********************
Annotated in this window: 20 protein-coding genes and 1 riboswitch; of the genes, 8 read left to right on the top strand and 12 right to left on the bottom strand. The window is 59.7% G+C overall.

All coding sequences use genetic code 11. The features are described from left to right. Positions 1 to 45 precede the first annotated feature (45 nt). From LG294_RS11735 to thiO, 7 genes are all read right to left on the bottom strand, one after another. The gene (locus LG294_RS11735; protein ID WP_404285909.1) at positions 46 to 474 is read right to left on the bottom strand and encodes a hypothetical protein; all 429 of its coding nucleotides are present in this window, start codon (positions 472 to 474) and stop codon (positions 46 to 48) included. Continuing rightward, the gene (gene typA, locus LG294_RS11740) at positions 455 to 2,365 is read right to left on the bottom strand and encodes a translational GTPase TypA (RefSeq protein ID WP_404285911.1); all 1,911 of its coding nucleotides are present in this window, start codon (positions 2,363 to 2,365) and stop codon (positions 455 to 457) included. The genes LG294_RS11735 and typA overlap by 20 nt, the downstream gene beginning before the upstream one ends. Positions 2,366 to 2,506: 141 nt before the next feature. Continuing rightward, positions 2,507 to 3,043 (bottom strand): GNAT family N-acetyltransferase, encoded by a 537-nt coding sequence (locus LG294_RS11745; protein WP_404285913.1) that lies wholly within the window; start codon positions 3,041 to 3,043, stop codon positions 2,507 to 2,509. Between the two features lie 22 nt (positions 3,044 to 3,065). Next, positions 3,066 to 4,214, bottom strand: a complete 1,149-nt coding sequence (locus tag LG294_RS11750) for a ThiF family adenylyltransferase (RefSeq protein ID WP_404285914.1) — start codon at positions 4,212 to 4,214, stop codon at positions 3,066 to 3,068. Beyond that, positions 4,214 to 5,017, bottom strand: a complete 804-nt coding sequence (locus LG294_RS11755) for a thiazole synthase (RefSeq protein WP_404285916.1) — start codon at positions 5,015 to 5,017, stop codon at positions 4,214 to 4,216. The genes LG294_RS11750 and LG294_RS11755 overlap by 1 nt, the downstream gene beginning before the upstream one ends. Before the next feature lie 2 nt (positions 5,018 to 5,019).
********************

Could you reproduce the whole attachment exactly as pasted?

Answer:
Annotated in this window: 20 protein-coding genes and 1 riboswitch; of the genes, 8 read left to right on the top strand and 12 right to left on the bottom strand. The window is 59.7% G+C overall.

All coding sequences use genetic code 11. The features are described from left to right. Positions 1 to 45 precede the first annotated feature (45 nt). From LG294_RS11735 to thiO, 7 genes are all read right to left on the bottom strand, one after another. The gene (locus LG294_RS11735; protein ID WP_404285909.1) at positions 46 to 474 is read right to left on the bottom strand and encodes a hypothetical protein; all 429 of its coding nucleotides are present in this window, start codon (positions 472 to 474) and stop codon (positions 46 to 48) included. Continuing rightward, the gene (gene typA, locus LG294_RS11740) at positions 455 to 2,365 is read right to left on the bottom strand and encodes a translational GTPase TypA (RefSeq protein ID WP_404285911.1); all 1,911 of its coding nucleotides are present in this window, start codon (positions 2,363 to 2,365) and stop codon (positions 455 to 457) included. The genes LG294_RS11735 and typA overlap by 20 nt, the downstream gene beginning before the upstream one ends. Positions 2,366 to 2,506: 141 nt before the next feature. Continuing rightward, positions 2,507 to 3,043 (bottom strand): GNAT family N-acetyltransferase, encoded by a 537-nt coding sequence (locus LG294_RS11745; protein WP_404285913.1) that lies wholly within the window; start codon positions 3,041 to 3,043, stop codon positions 2,507 to 2,509. Between the two features lie 22 nt (positions 3,044 to 3,065). Next, positions 3,066 to 4,214, bottom strand: a complete 1,149-nt coding sequence (locus tag LG294_RS11750) for a ThiF family adenylyltransferase (RefSeq protein ID WP_404285914.1) — start codon at positions 4,212 to 4,214, stop codon at positions 3,066 to 3,068. Beyond that, positions 4,214 to 5,017, bottom strand: a complete 804-nt coding sequence (locus LG294_RS11755) for a thiazole synthase (RefSeq protein WP_404285916.1) — start codon at positions 5,015 to 5,017, stop codon at positions 4,214 to 4,216. The genes LG294_RS11750 and LG294_RS11755 overlap by 1 nt, the downstream gene beginning before the upstream one ends. Before the next feature lie 2 nt (positions 5,018 to 5,019).